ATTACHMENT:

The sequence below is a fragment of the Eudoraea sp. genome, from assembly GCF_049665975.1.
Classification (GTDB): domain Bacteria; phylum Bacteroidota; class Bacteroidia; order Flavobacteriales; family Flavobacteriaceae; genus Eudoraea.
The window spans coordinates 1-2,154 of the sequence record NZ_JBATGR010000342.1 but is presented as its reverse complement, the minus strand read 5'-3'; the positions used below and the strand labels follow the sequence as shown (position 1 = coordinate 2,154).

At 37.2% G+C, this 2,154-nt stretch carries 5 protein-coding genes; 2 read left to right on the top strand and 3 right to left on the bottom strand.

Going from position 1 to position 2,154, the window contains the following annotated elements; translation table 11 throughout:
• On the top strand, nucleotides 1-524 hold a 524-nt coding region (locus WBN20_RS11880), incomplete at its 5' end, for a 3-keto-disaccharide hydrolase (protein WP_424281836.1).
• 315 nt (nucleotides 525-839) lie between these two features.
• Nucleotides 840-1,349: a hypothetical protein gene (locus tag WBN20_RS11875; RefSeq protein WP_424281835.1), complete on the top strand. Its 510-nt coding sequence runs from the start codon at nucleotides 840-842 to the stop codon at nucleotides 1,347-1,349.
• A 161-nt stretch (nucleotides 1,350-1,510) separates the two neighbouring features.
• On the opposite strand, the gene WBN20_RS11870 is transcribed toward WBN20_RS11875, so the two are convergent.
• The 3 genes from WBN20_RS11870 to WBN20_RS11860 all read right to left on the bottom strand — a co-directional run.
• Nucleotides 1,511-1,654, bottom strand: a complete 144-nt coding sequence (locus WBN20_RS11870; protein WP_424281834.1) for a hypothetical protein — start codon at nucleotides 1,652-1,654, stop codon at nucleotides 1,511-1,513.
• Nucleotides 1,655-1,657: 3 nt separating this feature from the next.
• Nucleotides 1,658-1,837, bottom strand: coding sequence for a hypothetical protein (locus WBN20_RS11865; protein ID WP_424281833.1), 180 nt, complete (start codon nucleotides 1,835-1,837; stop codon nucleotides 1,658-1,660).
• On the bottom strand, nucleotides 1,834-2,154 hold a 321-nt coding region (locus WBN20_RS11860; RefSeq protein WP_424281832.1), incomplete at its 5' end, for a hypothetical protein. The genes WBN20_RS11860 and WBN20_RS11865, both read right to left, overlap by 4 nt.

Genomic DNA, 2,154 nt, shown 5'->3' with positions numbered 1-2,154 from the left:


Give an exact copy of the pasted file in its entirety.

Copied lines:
The sequence below is a fragment of the Eudoraea sp. genome, from assembly GCF_049665975.1.
Classification (GTDB): domain Bacteria; phylum Bacteroidota; class Bacteroidia; order Flavobacteriales; family Flavobacteriaceae; genus Eudoraea.
The window spans coordinates 1-2,154 of the sequence record NZ_JBATGR010000342.1 but is presented as its reverse complement, the minus strand read 5'-3'; the positions used below and the strand labels follow the sequence as shown (position 1 = coordinate 2,154).

At 37.2% G+C, this 2,154-nt stretch carries 5 protein-coding genes; 2 read left to right on the top strand and 3 right to left on the bottom strand.

Going from position 1 to position 2,154, the window contains the following annotated elements; translation table 11 throughout:
• On the top strand, nucleotides 1-524 hold a 524-nt coding region (locus WBN20_RS11880), incomplete at its 5' end, for a 3-keto-disaccharide hydrolase (protein WP_424281836.1).
• 315 nt (nucleotides 525-839) lie between these two features.
• Nucleotides 840-1,349: a hypothetical protein gene (locus tag WBN20_RS11875; RefSeq protein WP_424281835.1), complete on the top strand. Its 510-nt coding sequence runs from the start codon at nucleotides 840-842 to the stop codon at nucleotides 1,347-1,349.
• A 161-nt stretch (nucleotides 1,350-1,510) separates the two neighbouring features.
• On the opposite strand, the gene WBN20_RS11870 is transcribed toward WBN20_RS11875, so the two are convergent.
• The 3 genes from WBN20_RS11870 to WBN20_RS11860 all read right to left on the bottom strand — a co-directional run.
• Nucleotides 1,511-1,654, bottom strand: a complete 144-nt coding sequence (locus WBN20_RS11870; protein WP_424281834.1) for a hypothetical protein — start codon at nucleotides 1,652-1,654, stop codon at nucleotides 1,511-1,513.
• Nucleotides 1,655-1,657: 3 nt separating this feature from the next.
• Nucleotides 1,658-1,837, bottom strand: coding sequence for a hypothetical protein (locus WBN20_RS11865; protein ID WP_424281833.1), 180 nt, complete (start codon nucleotides 1,835-1,837; stop codon nucleotides 1,658-1,660).
• On the bottom strand, nucleotides 1,834-2,154 hold a 321-nt coding region (locus WBN20_RS11860; RefSeq protein WP_424281832.1), incomplete at its 5' end, for a hypothetical protein. The genes WBN20_RS11860 and WBN20_RS11865, both read right to left, overlap by 4 nt.

Genomic DNA, 2,154 nt, shown 5'->3' with positions numbered 1-2,154 from the left: